Tornado's maintainer Ben Darnell released a Python Low-Overhead Profiler or "Plop" last year, and I'm just now playing with it. Unlike cProfile, which records every function call at great cost to the running process, Plop promises that "profile collection can be turned on and off in a live process with minimal performance impact."

A Plop Collector samples the process's call stack periodically (every 10 milliseconds by default) until you call Collector.stop(). Plop's profile viewer is a web application built on Tornado and d3.js, which uses a fun force-directed layout to display your process's call graph. You can use the demo scripts from Plop's repo to make an example profile:

Call graph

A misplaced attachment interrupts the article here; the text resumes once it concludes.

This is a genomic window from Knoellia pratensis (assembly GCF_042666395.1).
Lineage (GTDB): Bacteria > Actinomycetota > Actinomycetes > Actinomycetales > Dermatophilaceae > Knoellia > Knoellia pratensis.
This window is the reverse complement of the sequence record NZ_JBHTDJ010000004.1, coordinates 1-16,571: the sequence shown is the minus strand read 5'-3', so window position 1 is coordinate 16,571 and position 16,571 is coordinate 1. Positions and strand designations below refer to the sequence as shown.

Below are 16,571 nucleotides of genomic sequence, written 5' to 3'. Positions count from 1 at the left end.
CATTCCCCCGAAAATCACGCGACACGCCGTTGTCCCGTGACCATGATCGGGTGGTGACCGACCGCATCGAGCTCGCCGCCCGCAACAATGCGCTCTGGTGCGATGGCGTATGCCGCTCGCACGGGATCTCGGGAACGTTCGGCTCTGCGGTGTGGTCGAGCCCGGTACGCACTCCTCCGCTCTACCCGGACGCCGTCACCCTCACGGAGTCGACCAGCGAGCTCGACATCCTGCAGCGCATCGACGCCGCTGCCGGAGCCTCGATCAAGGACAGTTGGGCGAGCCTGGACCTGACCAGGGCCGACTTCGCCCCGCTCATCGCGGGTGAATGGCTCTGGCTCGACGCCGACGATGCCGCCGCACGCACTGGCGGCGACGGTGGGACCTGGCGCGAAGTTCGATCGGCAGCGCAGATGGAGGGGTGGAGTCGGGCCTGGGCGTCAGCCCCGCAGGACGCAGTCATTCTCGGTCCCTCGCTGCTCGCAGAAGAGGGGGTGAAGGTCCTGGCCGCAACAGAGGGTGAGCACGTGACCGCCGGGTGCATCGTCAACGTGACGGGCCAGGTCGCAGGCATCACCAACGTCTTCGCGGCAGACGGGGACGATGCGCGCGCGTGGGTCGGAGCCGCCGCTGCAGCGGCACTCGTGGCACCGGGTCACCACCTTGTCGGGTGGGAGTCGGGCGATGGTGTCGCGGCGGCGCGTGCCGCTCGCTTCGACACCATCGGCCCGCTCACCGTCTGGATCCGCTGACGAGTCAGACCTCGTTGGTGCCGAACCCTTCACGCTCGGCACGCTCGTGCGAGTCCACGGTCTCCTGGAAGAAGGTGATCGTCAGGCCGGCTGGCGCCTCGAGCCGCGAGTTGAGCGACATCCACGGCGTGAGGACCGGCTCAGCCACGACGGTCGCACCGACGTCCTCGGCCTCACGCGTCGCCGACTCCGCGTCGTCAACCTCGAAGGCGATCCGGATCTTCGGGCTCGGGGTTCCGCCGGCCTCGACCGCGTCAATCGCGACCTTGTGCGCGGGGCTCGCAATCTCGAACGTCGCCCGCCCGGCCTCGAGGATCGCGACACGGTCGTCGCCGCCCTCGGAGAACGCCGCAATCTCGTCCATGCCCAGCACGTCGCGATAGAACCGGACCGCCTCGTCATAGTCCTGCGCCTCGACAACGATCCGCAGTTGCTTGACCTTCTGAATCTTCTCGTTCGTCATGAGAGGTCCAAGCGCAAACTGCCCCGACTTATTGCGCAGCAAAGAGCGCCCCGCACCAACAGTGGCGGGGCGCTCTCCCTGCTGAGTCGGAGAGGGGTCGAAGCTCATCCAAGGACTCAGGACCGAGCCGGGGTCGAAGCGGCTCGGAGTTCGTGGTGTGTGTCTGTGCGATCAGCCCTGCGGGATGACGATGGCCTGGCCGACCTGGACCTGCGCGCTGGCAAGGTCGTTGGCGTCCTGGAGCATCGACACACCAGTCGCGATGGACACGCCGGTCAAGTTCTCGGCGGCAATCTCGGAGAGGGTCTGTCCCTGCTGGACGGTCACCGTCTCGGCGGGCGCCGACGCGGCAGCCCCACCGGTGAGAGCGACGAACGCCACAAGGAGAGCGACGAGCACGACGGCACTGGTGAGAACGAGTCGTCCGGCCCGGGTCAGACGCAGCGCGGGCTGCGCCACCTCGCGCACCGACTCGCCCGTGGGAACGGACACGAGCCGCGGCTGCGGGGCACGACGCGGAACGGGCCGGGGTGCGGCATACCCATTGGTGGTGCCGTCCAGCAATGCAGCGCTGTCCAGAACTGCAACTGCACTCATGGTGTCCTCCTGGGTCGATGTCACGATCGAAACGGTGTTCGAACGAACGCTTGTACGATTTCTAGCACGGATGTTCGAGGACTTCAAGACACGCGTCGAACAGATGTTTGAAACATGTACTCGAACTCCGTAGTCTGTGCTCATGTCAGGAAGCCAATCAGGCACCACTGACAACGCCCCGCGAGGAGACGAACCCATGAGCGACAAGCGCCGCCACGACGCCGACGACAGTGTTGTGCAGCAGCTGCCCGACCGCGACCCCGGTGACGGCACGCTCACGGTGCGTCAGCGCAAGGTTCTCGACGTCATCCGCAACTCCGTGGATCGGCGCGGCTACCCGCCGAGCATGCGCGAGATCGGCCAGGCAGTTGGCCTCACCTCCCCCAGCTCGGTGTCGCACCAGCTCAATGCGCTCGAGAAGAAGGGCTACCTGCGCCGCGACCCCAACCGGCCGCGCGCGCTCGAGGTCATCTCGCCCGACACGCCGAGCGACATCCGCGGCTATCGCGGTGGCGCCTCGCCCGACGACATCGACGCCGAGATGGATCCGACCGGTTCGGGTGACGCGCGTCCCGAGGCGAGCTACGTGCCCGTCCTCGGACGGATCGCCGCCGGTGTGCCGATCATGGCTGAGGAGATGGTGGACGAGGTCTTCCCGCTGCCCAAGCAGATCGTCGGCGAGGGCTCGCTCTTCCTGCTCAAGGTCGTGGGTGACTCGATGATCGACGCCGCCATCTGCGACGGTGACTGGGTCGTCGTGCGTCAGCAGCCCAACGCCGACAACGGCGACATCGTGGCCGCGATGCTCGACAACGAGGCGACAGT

Functions are shown as circles, sized according to the number of times they were executed and colored according to filename. Edges connect callers to callees. The visualization nearly freezes Firefox but runs well in Chrome.

Plop isn't going to replace cProfile and RunSnakeRun, but that's not its intention. Better to think of it as a lightweight complement to the heavier machinery: Plop is nice for visualizing call graphs (which RunSnakeRun does badly) and for sampling a live process in a performance-critical environment.